aknowledgeableperson
City Center Square
City Center Square
Posts: 12188
Joined: Thu Mar 11, 2004 10:31 pm

Re: The Health Care Debate

Postby aknowledgeableperson » Thu Aug 18, 2016 4:54 pm

If the feds, both Dem and GOP, were really interested in providing health care then the costs that an individual/family would incur would be a tax credit instead of an itemized deduction.

User avatar
grovester
Hotel President
Hotel President
Posts: 3489
Joined: Thu Mar 13, 2008 7:30 pm
Location: KC Metro

Re: The Health Care Debate

Postby grovester » Thu Aug 18, 2016 5:22 pm

aknowledgeableperson wrote:If the feds, both Dem and GOP, were really interested in providing health care then the costs that an individual/family would incur would be a tax credit instead of an itemized deduction.


It is for the self-employed.

aknowledgeableperson
City Center Square
City Center Square
Posts: 12188
Joined: Thu Mar 11, 2004 10:31 pm

Re: The Health Care Debate

Postby aknowledgeableperson » Wed Aug 24, 2016 8:06 pm

"While Tennessee residents suffered Obamacare premium sticker shock this year, with increases as high as 36 percent, those rates will pale by comparison to those that received final state approval for the coming year: BlueCross BlueShield of Tennessee was granted a jaw-dropping 62 percent average increase; Cigna was given a 46 percent average increase and Humana was granted a 44.3 percent average increase."

http://www.msn.com/en-us/money/healthca ... li=BBnbfcN

bobbyhawks
Bryant Building
Bryant Building
Posts: 3735
Joined: Mon Dec 04, 2006 1:19 pm

Re: The Health Care Debate

Postby bobbyhawks » Thu Aug 25, 2016 12:09 pm

aknowledgeableperson wrote:"While Tennessee residents suffered Obamacare premium sticker shock this year, with increases as high as 36 percent, those rates will pale by comparison to those that received final state approval for the coming year: BlueCross BlueShield of Tennessee was granted a jaw-dropping 62 percent average increase; Cigna was given a 46 percent average increase and Humana was granted a 44.3 percent average increase."

http://www.msn.com/en-us/money/healthca ... li=BBnbfcN

So, these companies wildly misjudged the market and had an initial price point that was not realistic. Is that necessarily the fault of the ACA? 62% sounds impressive, but do we know from what to what and how that relates to equivalent states? Also, I wonder what the oversight is on these companies asking for such increases (what is the burden of proof in justifying the added costs or in verifying the loss claims?). Utilities have to go through a pretty rigorous process of getting approved for rate increases, including a pretty in-depth evaluation of all of the investments and costs that directly benefit the customer. I'm not aware of how the Insurance Commissioner verifies such information.

I took a job for very little money out of school due to my lack of experience in the field. When I found out what others around me were making, and after I'd gained some experience, my bosses tried to tell me that an 11% raise was an excellent raise. Going from "severely underpaid to only slightly less severely underpaid" was a different headline than "11% Raise!" A 62% increase is only meaningful if we know other information that describes how this number compares to the monthly fees paid by people outside of the exchanges. I haven't seen anyone yet compare a plan secured for a company to an equivalent plan on the ACA marketplace. Companies not liking the markets is very different from "they aren't working." It is clear that the big names are not fans of the ACA currently. Theoretically, there is zero reason for them to pull out of the marketplace if they are granted an appropriate fee increase. Either there is a number that will make them profitable, or they are just trying to sabotage a system they think will not be as beneficial to them as the old system.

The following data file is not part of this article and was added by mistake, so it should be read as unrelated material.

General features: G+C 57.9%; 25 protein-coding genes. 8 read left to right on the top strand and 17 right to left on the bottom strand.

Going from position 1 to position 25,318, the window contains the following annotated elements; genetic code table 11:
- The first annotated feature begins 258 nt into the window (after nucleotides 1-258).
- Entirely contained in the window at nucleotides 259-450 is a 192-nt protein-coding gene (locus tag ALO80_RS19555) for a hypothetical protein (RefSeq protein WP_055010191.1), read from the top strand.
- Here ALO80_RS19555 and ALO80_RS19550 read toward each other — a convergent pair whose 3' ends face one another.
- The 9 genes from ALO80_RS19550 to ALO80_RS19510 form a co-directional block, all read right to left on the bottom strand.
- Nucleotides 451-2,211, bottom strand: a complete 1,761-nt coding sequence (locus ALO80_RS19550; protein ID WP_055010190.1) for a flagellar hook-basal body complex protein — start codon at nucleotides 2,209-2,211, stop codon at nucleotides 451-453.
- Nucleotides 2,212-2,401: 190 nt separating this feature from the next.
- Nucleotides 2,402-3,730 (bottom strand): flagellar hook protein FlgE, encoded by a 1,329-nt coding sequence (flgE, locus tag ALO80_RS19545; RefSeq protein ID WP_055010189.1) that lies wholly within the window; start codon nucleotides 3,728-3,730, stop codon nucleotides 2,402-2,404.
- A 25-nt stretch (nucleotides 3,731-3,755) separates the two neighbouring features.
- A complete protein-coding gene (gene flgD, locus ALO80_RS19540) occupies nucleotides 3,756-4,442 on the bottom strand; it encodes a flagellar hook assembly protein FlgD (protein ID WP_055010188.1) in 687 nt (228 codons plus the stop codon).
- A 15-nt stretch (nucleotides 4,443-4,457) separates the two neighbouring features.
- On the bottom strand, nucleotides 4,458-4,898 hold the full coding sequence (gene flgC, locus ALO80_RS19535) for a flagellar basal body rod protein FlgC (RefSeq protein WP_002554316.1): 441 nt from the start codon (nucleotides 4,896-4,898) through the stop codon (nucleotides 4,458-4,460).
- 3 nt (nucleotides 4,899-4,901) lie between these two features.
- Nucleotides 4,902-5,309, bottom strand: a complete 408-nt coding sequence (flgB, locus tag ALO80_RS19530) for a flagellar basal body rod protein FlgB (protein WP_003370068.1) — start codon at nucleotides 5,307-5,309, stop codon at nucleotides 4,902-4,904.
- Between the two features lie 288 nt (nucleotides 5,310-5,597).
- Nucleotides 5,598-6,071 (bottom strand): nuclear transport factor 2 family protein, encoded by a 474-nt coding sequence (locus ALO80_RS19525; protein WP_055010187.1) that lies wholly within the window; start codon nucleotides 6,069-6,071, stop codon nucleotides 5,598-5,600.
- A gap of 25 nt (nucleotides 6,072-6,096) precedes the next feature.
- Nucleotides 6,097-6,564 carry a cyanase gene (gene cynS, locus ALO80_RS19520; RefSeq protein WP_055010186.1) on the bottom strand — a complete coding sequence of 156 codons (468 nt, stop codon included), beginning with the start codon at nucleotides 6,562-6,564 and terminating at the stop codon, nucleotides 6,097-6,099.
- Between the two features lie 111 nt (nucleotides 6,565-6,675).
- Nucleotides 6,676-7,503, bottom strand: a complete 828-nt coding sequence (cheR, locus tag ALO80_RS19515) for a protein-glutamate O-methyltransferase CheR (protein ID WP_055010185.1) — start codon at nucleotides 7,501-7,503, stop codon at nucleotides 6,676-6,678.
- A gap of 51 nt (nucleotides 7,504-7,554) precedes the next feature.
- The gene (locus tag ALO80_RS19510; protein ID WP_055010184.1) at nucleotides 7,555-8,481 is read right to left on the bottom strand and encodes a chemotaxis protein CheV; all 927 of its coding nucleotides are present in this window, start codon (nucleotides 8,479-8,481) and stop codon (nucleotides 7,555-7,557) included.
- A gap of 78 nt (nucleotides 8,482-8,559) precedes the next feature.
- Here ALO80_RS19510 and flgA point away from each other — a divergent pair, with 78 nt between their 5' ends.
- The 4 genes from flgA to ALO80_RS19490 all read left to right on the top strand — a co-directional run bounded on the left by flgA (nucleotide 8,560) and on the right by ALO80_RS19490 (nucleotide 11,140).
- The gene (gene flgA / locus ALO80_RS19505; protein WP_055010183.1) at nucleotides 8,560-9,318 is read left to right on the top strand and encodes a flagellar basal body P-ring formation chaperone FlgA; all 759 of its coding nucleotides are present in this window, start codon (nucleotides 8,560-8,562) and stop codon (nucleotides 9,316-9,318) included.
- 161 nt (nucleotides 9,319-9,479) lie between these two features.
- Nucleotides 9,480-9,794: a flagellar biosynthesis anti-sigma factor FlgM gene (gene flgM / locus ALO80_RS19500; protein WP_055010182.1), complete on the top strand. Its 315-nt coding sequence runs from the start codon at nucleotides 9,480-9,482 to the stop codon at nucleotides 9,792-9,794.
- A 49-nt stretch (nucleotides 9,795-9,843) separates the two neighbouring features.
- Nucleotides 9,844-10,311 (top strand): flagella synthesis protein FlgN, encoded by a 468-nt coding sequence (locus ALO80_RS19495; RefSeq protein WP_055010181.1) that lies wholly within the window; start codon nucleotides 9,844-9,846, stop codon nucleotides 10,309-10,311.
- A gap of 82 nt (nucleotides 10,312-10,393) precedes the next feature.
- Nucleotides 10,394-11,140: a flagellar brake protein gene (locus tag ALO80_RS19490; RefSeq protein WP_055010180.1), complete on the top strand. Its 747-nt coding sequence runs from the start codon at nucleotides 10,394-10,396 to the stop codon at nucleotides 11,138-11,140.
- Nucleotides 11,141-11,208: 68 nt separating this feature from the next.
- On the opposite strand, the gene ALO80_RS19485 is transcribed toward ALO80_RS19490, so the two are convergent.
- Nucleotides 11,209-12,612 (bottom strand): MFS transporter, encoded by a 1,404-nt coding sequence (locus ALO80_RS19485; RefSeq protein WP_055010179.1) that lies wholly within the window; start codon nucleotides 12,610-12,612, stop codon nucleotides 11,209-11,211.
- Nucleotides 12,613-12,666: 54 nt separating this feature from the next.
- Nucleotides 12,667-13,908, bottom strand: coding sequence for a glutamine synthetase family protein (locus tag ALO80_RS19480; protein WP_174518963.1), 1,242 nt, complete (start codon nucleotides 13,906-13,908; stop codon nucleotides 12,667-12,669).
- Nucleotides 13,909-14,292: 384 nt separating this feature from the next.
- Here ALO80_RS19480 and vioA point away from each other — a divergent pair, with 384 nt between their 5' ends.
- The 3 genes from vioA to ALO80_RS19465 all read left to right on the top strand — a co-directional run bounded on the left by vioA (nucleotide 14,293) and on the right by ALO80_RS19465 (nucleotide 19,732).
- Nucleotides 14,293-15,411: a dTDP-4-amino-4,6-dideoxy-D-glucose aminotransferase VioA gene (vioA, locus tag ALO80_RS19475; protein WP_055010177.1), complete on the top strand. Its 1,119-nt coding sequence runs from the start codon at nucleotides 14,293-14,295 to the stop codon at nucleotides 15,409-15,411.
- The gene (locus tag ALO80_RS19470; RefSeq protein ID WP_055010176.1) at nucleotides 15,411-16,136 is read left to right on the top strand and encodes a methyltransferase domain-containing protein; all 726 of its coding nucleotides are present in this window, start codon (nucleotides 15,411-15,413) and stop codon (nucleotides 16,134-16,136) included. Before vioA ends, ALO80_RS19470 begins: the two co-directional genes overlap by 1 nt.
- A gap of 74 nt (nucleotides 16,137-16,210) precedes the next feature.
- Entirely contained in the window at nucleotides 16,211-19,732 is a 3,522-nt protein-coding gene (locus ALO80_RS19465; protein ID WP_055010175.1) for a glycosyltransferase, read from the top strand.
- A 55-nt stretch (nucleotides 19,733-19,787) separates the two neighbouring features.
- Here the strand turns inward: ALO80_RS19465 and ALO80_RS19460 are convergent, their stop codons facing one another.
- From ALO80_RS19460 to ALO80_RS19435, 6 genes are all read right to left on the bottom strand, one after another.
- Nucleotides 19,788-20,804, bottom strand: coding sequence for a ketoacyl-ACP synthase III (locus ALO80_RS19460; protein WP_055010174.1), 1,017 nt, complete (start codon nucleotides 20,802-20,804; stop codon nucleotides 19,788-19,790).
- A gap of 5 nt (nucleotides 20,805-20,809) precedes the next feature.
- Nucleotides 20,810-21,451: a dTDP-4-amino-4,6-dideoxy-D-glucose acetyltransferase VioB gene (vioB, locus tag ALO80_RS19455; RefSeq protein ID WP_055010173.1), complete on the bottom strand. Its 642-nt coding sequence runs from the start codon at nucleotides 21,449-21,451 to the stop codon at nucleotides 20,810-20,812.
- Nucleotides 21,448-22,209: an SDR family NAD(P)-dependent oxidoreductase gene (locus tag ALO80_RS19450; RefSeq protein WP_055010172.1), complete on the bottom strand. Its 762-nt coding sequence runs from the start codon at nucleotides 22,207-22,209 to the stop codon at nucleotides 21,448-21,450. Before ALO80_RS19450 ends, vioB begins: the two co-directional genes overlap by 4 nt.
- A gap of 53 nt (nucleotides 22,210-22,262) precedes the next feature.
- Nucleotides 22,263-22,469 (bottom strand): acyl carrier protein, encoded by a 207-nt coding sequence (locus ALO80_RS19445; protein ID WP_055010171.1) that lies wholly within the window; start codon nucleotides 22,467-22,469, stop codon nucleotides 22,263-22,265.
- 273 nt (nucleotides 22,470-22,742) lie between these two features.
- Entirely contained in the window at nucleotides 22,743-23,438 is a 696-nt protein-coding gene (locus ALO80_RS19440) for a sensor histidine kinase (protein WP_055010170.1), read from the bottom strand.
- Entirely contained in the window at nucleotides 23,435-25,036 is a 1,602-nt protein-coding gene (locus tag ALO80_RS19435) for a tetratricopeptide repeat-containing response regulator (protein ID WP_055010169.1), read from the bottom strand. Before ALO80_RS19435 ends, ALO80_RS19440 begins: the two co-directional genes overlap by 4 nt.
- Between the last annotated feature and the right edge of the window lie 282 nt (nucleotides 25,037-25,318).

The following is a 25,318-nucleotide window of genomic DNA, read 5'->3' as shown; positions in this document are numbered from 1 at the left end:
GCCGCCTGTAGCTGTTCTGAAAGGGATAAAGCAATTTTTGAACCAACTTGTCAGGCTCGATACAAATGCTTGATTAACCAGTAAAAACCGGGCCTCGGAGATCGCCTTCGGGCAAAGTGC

swid
Strip mall
Strip mall
Posts: 263
Joined: Wed Jul 10, 2013 8:29 pm
Location: Financial District

Re: The Health Care Debate

Postby swid » Thu Aug 25, 2016 12:28 pm

Given that there's a strong correlation between "the % more on health care the US spends than the average other developed countries do" and "the % of overall health care spending in the US captured by insurance companies" (about 20%, in both cases), the cynic in me is inclined to lean towards sabotage on the part of insurance companies, as they should have already absorbed the majority of the pre-ACA uninsured population 3-4 years ago. I can't imagine that their actuaries would have wildly underestimated how much it would end up costing to insure this population, either.

That cynic also notes that it wouldn't hurt to make those price spikes be especially egregious in an election year, but that's just me.

bobbyhawks
Bryant Building
Bryant Building
Posts: 3735
Joined: Mon Dec 04, 2006 1:19 pm

Re: The Health Care Debate

Postby bobbyhawks » Thu Aug 25, 2016 2:00 pm

swid wrote:I can't imagine that their actuaries would have wildly underestimated how much it would end up costing to insure this population, either.

That cynic also notes that it wouldn't hurt to make those price spikes be especially egregious in an election year, but that's just me.